“Frigid Blast”, a copyrighted post, was written for my WordPress blog called Always Growing by Jan in Covington, Louisiana
24.6. That was our low temperature when 29 was the foretasted low. Now, I know that is not anywhere near what other areas of the country had as low temps, but when your average low for this week is 41 degrees, this is cold. Areas along the Gulf Coast are simply not used to these lows since we only get this frigid very occasionally. It was freezing by 7 o’clock last night, and it is still below 32 degrees at 10 a.m. , so this really ended up being a hard freeze for us with even lower temps predicted for the next few days.
I have covered a lot of plants and gathered together the tropicals in containers under heavy plastic and sheets, but I think I am going to have to put a light bulb under this makeshift tent to insure that those plants pull through the lower temperatures. I am also hoping that the sunshine today will warm up the tent which should also help keep them from getting too cold tonight.
It’s too early and cold to uncover anything to see how plants made out, but in the garden, a few uncovered plants told the story.
Every bird bath was frozen over, so I went out early to add more water since there were a few chickadees forlornly looking for water.
Firebush didn’t make it, though it rarely does even in a regular winter. It has returned from the roots every year, so since it has about ten inches of pine mulch at its base, I am hopeful that it will return in the spring.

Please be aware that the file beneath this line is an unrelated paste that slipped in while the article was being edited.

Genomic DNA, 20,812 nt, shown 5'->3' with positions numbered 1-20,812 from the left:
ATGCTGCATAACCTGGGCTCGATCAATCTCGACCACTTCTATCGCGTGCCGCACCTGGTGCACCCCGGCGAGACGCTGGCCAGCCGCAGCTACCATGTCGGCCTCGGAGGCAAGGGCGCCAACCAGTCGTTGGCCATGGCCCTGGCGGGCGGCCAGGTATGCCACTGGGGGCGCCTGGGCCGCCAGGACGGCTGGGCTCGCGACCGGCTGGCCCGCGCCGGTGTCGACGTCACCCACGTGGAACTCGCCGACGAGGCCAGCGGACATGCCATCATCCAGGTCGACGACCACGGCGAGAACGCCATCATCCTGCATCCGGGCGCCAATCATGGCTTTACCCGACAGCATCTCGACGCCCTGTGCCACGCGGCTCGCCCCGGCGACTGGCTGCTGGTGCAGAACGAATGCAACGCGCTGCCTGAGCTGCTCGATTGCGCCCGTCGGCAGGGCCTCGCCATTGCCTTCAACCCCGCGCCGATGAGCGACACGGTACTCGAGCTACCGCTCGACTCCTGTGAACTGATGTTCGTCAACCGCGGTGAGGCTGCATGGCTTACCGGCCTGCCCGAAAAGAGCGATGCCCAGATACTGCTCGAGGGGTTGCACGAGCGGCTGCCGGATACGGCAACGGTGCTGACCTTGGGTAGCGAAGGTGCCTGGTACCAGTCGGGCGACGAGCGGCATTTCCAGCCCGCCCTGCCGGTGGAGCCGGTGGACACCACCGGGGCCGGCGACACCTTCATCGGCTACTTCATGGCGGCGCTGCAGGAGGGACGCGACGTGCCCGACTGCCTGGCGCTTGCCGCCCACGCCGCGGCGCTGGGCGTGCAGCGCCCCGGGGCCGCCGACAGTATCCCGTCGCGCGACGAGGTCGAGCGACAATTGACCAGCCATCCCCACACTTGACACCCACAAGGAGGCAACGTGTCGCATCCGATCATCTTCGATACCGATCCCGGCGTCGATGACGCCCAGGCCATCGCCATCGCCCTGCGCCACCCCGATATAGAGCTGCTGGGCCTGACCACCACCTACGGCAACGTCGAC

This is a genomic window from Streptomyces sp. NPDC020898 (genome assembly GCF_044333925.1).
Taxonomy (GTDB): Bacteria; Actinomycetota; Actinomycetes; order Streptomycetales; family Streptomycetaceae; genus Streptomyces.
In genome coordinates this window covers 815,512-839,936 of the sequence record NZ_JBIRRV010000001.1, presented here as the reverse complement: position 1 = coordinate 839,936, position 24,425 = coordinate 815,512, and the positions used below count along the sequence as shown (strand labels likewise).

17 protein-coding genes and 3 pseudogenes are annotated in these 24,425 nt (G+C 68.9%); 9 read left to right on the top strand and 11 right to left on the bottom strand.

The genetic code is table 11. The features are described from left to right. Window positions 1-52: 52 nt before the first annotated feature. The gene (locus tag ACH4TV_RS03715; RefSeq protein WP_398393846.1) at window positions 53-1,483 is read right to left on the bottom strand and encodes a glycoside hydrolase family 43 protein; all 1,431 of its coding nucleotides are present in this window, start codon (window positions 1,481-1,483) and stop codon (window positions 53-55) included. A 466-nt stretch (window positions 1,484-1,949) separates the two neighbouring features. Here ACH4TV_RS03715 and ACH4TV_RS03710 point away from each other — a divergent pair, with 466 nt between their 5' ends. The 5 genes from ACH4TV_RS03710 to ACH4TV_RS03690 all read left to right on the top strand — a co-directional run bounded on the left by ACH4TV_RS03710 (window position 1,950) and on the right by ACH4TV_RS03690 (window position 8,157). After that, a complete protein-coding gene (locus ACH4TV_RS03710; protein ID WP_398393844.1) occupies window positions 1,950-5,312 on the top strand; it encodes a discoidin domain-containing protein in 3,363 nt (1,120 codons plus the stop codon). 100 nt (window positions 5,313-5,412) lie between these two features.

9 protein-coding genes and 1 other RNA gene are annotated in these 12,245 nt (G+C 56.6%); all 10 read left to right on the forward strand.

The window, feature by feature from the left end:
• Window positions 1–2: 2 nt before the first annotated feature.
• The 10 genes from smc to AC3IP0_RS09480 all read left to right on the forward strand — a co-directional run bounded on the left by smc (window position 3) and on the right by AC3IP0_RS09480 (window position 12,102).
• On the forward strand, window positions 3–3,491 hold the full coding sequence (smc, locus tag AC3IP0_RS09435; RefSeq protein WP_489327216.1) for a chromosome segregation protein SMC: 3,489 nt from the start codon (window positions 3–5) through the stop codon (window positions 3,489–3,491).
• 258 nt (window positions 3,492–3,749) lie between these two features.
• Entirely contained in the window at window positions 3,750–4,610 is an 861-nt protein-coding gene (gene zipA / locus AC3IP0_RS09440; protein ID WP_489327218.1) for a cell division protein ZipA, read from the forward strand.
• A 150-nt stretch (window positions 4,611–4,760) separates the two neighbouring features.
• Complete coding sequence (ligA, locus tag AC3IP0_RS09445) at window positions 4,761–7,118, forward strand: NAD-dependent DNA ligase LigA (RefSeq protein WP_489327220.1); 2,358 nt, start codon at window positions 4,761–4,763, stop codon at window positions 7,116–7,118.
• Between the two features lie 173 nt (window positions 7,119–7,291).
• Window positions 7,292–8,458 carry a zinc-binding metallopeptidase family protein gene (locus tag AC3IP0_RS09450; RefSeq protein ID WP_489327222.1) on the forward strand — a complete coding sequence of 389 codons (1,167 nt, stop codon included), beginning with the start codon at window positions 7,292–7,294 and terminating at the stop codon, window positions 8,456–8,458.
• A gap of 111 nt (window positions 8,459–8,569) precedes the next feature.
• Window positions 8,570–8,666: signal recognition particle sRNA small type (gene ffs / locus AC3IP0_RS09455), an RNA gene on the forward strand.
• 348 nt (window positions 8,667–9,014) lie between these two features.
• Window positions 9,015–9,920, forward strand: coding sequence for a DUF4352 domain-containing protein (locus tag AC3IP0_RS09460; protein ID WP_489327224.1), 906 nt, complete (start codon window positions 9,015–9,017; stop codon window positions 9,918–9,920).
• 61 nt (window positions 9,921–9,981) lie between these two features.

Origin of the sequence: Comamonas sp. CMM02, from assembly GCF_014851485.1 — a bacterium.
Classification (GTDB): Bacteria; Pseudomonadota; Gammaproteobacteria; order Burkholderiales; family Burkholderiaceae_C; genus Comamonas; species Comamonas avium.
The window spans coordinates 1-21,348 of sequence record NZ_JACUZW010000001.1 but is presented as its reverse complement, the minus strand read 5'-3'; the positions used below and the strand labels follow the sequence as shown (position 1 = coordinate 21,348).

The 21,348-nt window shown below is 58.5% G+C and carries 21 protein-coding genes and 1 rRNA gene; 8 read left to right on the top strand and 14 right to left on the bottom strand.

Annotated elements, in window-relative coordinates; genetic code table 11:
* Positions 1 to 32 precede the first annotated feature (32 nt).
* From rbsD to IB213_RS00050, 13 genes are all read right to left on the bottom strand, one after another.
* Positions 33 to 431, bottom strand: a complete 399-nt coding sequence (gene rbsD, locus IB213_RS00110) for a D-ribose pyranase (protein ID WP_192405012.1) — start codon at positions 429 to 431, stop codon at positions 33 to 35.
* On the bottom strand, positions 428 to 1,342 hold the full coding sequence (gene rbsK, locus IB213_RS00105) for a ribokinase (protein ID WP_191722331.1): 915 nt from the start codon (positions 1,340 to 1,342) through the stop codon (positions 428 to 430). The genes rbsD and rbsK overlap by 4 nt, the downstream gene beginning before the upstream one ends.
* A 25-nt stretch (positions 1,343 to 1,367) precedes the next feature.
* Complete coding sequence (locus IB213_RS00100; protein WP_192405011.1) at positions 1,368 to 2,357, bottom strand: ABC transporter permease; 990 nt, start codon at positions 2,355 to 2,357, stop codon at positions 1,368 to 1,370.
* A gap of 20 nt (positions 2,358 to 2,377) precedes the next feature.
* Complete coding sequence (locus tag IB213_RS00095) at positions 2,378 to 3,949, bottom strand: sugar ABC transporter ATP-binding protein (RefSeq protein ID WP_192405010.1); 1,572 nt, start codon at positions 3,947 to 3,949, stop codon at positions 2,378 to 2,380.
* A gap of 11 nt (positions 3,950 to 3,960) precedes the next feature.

The calla lilies were damaged, but some still look okay, but I am sure that tonight’s lows will end them. Again, these have a heavy mulching and will return in the spring though the blooming will probably be delayed.
Now, don’t think that everything has been nipped back by the cold. There is still a lot of green around. The kalanchoes planted out in the garden still look okay. It always surprises my how much cold weather these plants can take. You’d think they’d be mush at 32 degrees.
The ferns in the side garden look okay, too.
Many other plants look fine also including the walking iris, Mexican bush sage, and variegated shell ginger, but with more cold weather coming, I don’t know how many others are going to succumb to this unusual arctic blast in the nights to come.
Since this blog is my way of keeping a record of what happens in the garden, I sure hope there won’t be too many more posts cold damage. Even though I think most damaged plants in the garden will return from the roots, I am still holding my breath about the tropicals in containers. I sure wish this extra cold weather would move out of here faster.